Believe it or not: Alexander Patty could walk up and down staircases on his head.
Believe it or not: Slater Barron created a portrait of John Wayne out of laundry lint.
Believe it or not: A company based on sharing such oddities with the public is thriving in today's entertainment market, which is otherwise trending toward the elaborate and the high-tech.
Ripley Entertainment, the Orlando, Fla.-based chain that operates 38 attractions in 12 countries, says it's enjoying a banner year. In February, the originator of the Believe It or Not museums purchased the rights to nine Guinness World of Records exhibitions, the company's only major competitor. Ripley also plans to open five new locations before the year is out.
That seems to fly in the face of industry trends. Mega-amusement parks tout elaborate new attractions such as Universal Studios' "Back to the Future--The Ride" and Disneyland's "Indiana Jones and the Temple of the Forbidden Eye" in an attempt to draw visitors. Amusement centers based on virtual reality adventures are popping up in strip malls and next to movie theaters.
But Ripley--a subsidiary of the privately-held Jim Pattison Group of Vancouver, Canada--steadfastly refuses to follow that trend. Instead, the company has carved out a niche for itself that caters to people's curiosity and sense of weirdness. Ripley Entertainment's Believe It or Not, Guinness World of Records and Louis Trussaud's Waxworks attractions survive on the mega-park leftovers.
"The newer, state-of-the-art kinds of attractions that have a high entertainment value draw the crowds. The Ripley exhibits are a product of another time," said James Cammisa, publisher of Travel Industry Indicators, a travel trend newsletter.
Ripley Entertainment President Bob Masterson is not shy about admitting this. In fact, he says it's the secret to the company's success. Attendance at Ripley attractions has more than doubled in the past five years, and the company is on a pace to welcome more than 10 million visitors in 1995, he said.
In a bow to the high-tech, Ripley operates two Motion Master Theaters--computer-controlled simulation rides complete with moving seats--and is beginning to dabble in the CD-ROM business. But the heart of the company--and the bulk of its revenue--is firmly rooted in another era, Masterson said.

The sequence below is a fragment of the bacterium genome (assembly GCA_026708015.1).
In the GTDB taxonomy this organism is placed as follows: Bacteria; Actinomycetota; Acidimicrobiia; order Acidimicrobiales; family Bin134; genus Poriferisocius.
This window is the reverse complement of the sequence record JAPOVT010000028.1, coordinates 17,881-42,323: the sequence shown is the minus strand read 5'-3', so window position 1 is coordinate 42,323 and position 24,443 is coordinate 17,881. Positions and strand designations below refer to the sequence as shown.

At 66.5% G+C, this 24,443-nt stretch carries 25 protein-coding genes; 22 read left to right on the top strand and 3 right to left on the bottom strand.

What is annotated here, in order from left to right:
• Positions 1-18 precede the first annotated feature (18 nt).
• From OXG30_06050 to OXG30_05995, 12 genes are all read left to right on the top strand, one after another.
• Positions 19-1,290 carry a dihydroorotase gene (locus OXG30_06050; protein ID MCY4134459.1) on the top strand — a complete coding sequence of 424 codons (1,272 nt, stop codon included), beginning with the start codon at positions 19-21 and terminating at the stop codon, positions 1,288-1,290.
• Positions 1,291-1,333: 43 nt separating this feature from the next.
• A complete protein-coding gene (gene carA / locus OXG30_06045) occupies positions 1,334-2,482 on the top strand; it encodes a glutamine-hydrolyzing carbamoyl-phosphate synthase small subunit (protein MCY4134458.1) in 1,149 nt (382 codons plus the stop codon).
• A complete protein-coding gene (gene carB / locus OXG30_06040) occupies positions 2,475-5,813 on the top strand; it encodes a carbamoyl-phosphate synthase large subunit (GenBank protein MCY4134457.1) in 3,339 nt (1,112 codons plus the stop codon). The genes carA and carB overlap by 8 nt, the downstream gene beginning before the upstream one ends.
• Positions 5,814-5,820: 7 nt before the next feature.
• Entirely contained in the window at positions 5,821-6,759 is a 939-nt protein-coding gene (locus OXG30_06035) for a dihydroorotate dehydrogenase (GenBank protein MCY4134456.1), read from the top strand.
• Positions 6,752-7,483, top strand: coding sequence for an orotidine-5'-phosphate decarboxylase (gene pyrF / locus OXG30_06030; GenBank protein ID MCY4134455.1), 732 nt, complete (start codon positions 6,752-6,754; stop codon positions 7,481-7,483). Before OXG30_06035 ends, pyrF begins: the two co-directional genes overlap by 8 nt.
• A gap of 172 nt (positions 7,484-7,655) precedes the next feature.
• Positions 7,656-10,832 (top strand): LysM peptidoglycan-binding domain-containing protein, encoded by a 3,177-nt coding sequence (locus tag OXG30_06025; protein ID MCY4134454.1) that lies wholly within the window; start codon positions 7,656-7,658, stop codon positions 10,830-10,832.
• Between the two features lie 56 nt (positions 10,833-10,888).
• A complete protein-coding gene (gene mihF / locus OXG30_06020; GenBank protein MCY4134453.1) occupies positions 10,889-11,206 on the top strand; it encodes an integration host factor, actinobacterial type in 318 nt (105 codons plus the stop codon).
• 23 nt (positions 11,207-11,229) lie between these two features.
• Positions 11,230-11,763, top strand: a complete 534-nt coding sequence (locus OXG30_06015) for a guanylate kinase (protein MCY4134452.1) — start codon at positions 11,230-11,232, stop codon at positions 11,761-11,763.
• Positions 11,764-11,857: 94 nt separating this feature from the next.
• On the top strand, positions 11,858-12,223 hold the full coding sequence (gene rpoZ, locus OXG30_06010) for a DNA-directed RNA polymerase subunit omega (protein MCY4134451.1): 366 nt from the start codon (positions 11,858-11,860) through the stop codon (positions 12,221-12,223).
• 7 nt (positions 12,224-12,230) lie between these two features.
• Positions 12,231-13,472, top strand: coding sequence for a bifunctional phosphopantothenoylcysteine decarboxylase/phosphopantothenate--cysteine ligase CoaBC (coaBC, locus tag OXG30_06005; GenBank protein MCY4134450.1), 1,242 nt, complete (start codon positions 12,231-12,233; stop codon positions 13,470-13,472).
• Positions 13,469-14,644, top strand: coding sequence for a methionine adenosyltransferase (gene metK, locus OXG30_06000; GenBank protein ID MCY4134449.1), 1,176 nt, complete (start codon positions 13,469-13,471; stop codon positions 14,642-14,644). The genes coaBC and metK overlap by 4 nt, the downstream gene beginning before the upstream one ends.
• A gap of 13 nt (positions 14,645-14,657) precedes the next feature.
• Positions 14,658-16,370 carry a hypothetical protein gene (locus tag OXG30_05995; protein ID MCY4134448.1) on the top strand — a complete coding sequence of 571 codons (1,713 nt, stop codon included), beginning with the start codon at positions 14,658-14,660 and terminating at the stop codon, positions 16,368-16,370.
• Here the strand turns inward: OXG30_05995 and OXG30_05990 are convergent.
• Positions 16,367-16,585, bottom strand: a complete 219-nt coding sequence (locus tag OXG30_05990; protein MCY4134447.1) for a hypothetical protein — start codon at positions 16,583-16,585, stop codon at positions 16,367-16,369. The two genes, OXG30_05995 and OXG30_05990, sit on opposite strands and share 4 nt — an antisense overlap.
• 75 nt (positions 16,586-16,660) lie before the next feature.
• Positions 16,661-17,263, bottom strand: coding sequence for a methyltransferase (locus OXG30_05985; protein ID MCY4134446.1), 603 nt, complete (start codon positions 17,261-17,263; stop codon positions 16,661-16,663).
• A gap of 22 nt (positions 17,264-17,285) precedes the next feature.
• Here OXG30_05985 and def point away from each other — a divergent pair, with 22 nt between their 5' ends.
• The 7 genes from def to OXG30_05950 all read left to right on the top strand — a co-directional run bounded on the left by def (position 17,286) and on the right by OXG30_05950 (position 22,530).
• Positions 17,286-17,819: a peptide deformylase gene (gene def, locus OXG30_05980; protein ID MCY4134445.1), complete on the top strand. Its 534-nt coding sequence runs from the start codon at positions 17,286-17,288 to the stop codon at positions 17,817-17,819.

"Universal Studios is a destination. Ripley's and Guinness are impulse items," he said. "We locate where there's a high volume of people who come there for another reason."
Like Hollywood Boulevard, for example. The Believe It or Not museum on the famous boulevard counts on walk-ins for 80% of its business, General Manager John Serge said. Because the attractions are inexpensive to operate--Serge is one of only six employees--it doesn't take much to turn a profit, Masterson said.
Included among the 300 displays in the Hollywood museum are a vampire-killing kit from 1850, a fur-covered trout, the skeleton of a two-headed baby and a stuffed six-legged cow. There is also a fair showing from what Serge calls the "wacko creativity" genre, including a line drawing of Abraham Lincoln that was executed without lifting the pen from the paper.
John Dailey, acting director of the Ripley's Believe It or Not museum in Buena Park, says it is our innate curiosity about "the odd and different and unusual" that draws tourists to an attraction such as Ripley's.
But Sarita Skidmore, a travel and tourism specialist with the Menlo Consulting Group in Los Altos, likens the appeal of the museums to the way car accidents draw rubbernecking.
Jim and Jeri Moat of Austin, Tex., wandered into the Believe It or Not museum after checking out the Hollywood Bowl. "I'm unimpressed," said Jim Moat, who paid $8.95 to get in. "There are better things in Texas."
Serge says that reaction is not typical. Surveys conducted by Ripley show that 95% of customers found the museum met or exceeded their expectations.
Believe It or Not museums draw more than 4 million visitors a year, and they are fueling expansion in both in North America and Asia.
In January, Ripley opened a Believe It or Not museum in Pattaya, Thailand, and later this month will be adding museums in Manila and Jakarta, Indonesia, Masterson said. The company is also working on deals to open attractions next year in Singapore, Hong Kong, Kuala Lumpur, Shanghai, Beijing and the Chinese province Guangzhou, along with sites in New York City and Atlantic City, N.J.
"In Asia now, all of a sudden there's a lot more disposable income," he said. "They're very fond of anything that's perceived to be American or Western entertainment. Asia doesn't account for nearly half our revenues yet, but within three years it will account for more than half."
Although museum-type attraction visitors account for a solid 80% of Ripley Entertainment's revenue, the company is trying to diversify.